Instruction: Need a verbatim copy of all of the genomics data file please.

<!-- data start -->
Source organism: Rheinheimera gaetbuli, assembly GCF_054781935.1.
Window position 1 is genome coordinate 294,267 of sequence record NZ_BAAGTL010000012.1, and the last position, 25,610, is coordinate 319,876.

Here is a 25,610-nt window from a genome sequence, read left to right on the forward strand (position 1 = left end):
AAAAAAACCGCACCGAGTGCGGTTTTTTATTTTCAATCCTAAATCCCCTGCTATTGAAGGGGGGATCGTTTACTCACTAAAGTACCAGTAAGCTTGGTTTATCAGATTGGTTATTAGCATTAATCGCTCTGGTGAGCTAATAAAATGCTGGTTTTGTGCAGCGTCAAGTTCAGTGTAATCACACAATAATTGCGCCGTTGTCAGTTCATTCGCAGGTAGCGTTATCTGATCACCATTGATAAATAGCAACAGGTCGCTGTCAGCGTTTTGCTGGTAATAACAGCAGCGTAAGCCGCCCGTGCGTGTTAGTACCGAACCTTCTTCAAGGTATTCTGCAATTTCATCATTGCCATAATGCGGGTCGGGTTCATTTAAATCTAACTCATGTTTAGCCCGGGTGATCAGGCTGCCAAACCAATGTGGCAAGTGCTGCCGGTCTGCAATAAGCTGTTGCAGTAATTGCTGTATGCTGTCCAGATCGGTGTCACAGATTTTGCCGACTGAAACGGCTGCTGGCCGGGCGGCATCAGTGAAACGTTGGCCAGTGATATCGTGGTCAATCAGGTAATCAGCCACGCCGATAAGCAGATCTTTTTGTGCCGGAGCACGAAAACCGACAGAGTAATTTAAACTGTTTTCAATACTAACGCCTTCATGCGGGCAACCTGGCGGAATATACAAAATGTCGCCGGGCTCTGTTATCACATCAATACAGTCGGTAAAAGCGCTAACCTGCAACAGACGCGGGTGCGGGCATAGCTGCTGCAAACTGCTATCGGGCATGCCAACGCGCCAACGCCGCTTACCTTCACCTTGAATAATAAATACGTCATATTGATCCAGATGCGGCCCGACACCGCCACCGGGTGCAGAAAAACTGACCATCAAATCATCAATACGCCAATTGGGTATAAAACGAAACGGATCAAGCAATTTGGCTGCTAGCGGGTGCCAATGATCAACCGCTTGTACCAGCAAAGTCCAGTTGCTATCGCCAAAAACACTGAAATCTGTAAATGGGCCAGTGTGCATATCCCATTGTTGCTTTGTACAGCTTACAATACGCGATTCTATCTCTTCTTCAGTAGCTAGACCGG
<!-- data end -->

Source organism: Rheinheimera gaetbuli, assembly GCF_054781935.1.
Window position 1 is genome coordinate 294,267 of sequence record NZ_BAAGTL010000012.1, and the last position, 25,610, is coordinate 319,876.

Here is a 25,610-nt window from a genome sequence, read left to right on the forward strand (position 1 = left end):
AAAAAAACCGCACCGAGTGCGGTTTTTTATTTTCAATCCTAAATCCCCTGCTATTGAAGGGGGGATCGTTTACTCACTAAAGTACCAGTAAGCTTGGTTTATCAGATTGGTTATTAGCATTAATCGCTCTGGTGAGCTAATAAAATGCTGGTTTTGTGCAGCGTCAAGTTCAGTGTAATCACACAATAATTGCGCCGTTGTCAGTTCATTCGCAGGTAGCGTTATCTGATCACCATTGATAAATAGCAACAGGTCGCTGTCAGCGTTTTGCTGGTAATAACAGCAGCGTAAGCCGCCCGTGCGTGTTAGTACCGAACCTTCTTCAAGGTATTCTGCAATTTCATCATTGCCATAATGCGGGTCGGGTTCATTTAAATCTAACTCATGTTTAGCCCGGGTGATCAGGCTGCCAAACCAATGTGGCAAGTGCTGCCGGTCTGCAATAAGCTGTTGCAGTAATTGCTGTATGCTGTCCAGATCGGTGTCACAGATTTTGCCGACTGAAACGGCTGCTGGCCGGGCGGCATCAGTGAAACGTTGGCCAGTGATATCGTGGTCAATCAGGTAATCAGCCACGCCGATAAGCAGATCTTTTTGTGCCGGAGCACGAAAACCGACAGAGTAATTTAAACTGTTTTCAATACTAACGCCTTCATGCGGGCAACCTGGCGGAATATACAAAATGTCGCCGGGCTCTGTTATCACATCAATACAGTCGGTAAAAGCGCTAACCTGCAACAGACGCGGGTGCGGGCATAGCTGCTGCAAACTGCTATCGGGCATGCCAACGCGCCAACGCCGCTTACCTTCACCTTGAATAATAAATACGTCATATTGATCCAGATGCGGCCCGACACCGCCACCGGGTGCAGAAAAACTGACCATCAAATCATCAATACGCCAATTGGGTATAAAACGAAACGGATCAAGCAATTTGGCTGCTAGCGGGTGCCAATGATCAACCGCTTGTACCAGCAAAGTCCAGTTGCTATCGCCAAAAACACTGAAATCTGTAAATGGGCCAGTGTGCATATCCCATTGTTGCTTTGTACAGCTTACAATACGCGATTCTATCTCTTCTTCAGTAGCTAGACCGG